“’Shut their eyes lest they see‘ (Is 6:10);

God’s prophetic warnings are a blessing to those who are disposed to receive them and repent. Otherwise they are a cures, inasmuch as the unrepentant sinner, by rejecting God’s appeal, is ipso facto, confirmed in his own blindness and obstinacy.”  (The Face of Christ in the Old Testament, p. 167)

The prophets give us fair warning about what God is going to do, but when we refuse to believe God’s love we reject both God’s prophecy and God’s promises.  We condemn ourselves to darkness and then curse the darkness.

And this is the judgment, that the light has come into the world, and men loved darkness rather than light, because their deeds were evil. For every one who does evil hates the light, and does not come to the light, lest his deeds should be exposed. But he who does what is true comes to the light, that it may be clearly seen that his deeds have been wrought in God.  (John 3:19-21)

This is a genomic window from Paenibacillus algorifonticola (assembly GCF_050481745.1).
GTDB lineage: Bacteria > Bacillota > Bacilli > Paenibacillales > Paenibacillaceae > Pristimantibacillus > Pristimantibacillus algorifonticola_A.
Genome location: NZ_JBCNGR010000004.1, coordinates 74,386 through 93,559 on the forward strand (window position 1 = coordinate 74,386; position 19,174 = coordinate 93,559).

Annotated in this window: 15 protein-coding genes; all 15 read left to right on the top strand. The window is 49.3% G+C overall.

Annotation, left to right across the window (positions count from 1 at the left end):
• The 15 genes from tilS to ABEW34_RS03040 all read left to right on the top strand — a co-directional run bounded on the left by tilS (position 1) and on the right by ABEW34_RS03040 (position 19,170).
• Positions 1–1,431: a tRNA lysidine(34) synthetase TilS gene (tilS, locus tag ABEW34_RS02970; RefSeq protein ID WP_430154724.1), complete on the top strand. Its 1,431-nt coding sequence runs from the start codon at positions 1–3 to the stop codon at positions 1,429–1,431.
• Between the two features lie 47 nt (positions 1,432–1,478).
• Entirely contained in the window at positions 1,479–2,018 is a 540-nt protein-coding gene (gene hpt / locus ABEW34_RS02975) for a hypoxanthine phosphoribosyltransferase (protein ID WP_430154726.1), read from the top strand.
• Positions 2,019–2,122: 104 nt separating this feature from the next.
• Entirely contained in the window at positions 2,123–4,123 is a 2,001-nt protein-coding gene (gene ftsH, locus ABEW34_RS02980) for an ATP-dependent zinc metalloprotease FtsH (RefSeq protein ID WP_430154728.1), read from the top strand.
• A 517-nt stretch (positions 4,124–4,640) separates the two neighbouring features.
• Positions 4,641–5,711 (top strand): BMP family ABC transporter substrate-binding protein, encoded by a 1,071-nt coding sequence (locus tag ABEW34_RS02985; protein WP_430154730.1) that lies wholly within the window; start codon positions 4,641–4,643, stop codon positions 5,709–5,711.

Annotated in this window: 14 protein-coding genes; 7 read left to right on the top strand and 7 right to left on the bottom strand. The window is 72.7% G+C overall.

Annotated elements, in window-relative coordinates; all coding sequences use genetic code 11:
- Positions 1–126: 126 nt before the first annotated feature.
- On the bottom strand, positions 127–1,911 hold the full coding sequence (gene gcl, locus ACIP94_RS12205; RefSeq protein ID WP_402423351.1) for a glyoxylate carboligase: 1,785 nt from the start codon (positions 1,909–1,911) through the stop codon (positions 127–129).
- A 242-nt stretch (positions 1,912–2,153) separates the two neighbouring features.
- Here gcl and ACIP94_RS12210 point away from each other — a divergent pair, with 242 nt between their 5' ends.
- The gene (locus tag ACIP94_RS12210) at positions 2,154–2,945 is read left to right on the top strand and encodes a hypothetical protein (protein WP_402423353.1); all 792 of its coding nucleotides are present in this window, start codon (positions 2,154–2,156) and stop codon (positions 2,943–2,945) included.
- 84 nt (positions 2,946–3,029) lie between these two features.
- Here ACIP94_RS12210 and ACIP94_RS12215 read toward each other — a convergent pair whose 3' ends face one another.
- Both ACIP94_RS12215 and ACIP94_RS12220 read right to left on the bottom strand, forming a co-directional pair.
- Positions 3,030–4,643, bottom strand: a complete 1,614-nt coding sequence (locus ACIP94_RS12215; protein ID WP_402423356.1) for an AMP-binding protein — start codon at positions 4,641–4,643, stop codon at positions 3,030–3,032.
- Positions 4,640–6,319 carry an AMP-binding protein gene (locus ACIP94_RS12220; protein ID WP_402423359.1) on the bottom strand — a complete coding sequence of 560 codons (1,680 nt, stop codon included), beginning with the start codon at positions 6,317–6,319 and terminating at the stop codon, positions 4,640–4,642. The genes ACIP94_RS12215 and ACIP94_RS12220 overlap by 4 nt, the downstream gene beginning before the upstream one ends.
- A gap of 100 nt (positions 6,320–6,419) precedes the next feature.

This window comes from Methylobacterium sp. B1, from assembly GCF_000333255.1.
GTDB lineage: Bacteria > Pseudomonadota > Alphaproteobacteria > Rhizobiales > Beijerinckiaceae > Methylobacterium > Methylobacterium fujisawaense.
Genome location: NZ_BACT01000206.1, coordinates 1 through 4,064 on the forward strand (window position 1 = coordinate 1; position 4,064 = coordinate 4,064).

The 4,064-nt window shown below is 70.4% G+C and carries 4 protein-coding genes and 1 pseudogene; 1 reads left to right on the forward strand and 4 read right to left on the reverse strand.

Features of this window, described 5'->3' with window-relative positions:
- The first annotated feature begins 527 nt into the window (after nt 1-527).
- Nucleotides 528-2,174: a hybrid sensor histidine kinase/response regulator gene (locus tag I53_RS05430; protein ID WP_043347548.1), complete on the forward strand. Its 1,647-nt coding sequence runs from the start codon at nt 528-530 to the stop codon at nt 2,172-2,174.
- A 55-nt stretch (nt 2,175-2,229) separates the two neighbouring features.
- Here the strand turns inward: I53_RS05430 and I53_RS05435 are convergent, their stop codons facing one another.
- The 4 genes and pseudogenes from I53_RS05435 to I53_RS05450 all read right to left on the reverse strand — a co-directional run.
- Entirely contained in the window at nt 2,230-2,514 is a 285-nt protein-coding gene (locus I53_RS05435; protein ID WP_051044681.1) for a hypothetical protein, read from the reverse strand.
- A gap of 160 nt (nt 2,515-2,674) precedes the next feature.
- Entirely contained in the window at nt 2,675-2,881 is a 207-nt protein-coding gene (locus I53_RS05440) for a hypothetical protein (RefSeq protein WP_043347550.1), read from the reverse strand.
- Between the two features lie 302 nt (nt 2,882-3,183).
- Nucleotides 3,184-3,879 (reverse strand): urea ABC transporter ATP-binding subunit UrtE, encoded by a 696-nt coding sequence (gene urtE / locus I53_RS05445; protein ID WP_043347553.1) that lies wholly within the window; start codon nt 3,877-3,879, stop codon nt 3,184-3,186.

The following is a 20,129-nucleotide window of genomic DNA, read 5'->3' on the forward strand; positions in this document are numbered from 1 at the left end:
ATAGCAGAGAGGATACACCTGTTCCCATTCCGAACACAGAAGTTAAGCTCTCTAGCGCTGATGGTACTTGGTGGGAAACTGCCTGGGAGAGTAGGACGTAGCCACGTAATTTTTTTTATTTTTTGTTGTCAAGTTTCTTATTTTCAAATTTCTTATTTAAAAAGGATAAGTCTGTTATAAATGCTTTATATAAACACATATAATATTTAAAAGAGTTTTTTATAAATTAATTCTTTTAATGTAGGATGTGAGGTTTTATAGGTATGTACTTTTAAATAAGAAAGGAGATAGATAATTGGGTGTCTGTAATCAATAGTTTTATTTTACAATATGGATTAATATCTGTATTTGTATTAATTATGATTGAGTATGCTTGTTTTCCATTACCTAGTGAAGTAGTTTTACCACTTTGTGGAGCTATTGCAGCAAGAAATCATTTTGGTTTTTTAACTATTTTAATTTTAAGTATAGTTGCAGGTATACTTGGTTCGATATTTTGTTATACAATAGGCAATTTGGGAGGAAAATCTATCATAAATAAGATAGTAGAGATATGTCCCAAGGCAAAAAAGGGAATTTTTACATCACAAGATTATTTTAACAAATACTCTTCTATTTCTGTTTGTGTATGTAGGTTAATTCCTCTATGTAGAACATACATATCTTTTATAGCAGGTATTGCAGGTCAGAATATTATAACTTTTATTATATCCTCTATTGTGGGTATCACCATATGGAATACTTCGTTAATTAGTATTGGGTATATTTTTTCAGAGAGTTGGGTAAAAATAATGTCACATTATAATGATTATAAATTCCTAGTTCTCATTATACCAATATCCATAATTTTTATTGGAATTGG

Baptized into Christ

As many of you as were baptized into Christ have clothed yourselves with Christ.” And baptism into Christ means incorporated into the diverse community of fellow baptized, co-crucified, co-resurrected, justified inhabitants of Christ”  (Gal 3:28).

. . . justification is an experience of both death and resurrection, and both must be stressed. But the resurrection to new life it incorporates is a resurrection to an ongoing state of crucifixion: I “have been” crucified means I “still am” crucified. Therefore, justification by faith must be understood first and foremost as a participatory crucifixion that is, paradoxically, life-giving (cf. 2 Cor 4:7-15). The one who exercises faith, and is there by crucified with Christ, is systauroo in Gal 2:19 – as in Rom 6:6), because he or she is animated by the resurrected Christ, who always remains for Paul (and the New Testament more generally) the crucified Christ (e.g., 1 Cor 2:2; cf. John 20:20, 27; Rev. 5:6). As Miroslav Volf says in commenting on this text, the self “is both ‘de-centered’ and ‘re-centered’ by one and the same process, by participating in the death and resurrection of Christ through faith and baptism…” Volf continutes: